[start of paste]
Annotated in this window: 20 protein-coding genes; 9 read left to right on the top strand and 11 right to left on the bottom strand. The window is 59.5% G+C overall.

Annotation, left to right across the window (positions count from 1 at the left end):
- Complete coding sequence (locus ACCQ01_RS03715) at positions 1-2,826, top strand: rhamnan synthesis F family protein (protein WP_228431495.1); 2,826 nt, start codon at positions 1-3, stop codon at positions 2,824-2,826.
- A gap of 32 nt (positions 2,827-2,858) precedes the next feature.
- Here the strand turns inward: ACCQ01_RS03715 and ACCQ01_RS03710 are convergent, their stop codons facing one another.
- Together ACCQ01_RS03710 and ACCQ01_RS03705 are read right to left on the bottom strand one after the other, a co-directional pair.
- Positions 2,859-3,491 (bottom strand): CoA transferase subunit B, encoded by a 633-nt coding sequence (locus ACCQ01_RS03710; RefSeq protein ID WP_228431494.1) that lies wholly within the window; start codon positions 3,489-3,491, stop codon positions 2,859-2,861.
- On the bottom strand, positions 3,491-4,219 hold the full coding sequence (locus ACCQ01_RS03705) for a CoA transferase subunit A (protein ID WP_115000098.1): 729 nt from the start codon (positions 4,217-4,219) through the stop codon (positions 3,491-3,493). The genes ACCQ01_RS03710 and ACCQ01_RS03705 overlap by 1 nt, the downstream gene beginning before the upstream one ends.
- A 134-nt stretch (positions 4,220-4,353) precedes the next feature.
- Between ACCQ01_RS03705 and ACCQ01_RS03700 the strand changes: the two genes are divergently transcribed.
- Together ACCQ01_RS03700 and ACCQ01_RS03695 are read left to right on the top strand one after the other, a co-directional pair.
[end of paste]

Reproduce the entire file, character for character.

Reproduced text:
Annotated in this window: 20 protein-coding genes; 9 read left to right on the top strand and 11 right to left on the bottom strand. The window is 59.5% G+C overall.

Annotation, left to right across the window (positions count from 1 at the left end):
- Complete coding sequence (locus ACCQ01_RS03715) at positions 1-2,826, top strand: rhamnan synthesis F family protein (protein WP_228431495.1); 2,826 nt, start codon at positions 1-3, stop codon at positions 2,824-2,826.
- A gap of 32 nt (positions 2,827-2,858) precedes the next feature.
- Here the strand turns inward: ACCQ01_RS03715 and ACCQ01_RS03710 are convergent, their stop codons facing one another.
- Together ACCQ01_RS03710 and ACCQ01_RS03705 are read right to left on the bottom strand one after the other, a co-directional pair.
- Positions 2,859-3,491 (bottom strand): CoA transferase subunit B, encoded by a 633-nt coding sequence (locus ACCQ01_RS03710; RefSeq protein ID WP_228431494.1) that lies wholly within the window; start codon positions 3,489-3,491, stop codon positions 2,859-2,861.
- On the bottom strand, positions 3,491-4,219 hold the full coding sequence (locus ACCQ01_RS03705) for a CoA transferase subunit A (protein ID WP_115000098.1): 729 nt from the start codon (positions 4,217-4,219) through the stop codon (positions 3,491-3,493). The genes ACCQ01_RS03710 and ACCQ01_RS03705 overlap by 1 nt, the downstream gene beginning before the upstream one ends.
- A 134-nt stretch (positions 4,220-4,353) precedes the next feature.
- Between ACCQ01_RS03705 and ACCQ01_RS03700 the strand changes: the two genes are divergently transcribed.
- Together ACCQ01_RS03700 and ACCQ01_RS03695 are read left to right on the top strand one after the other, a co-directional pair.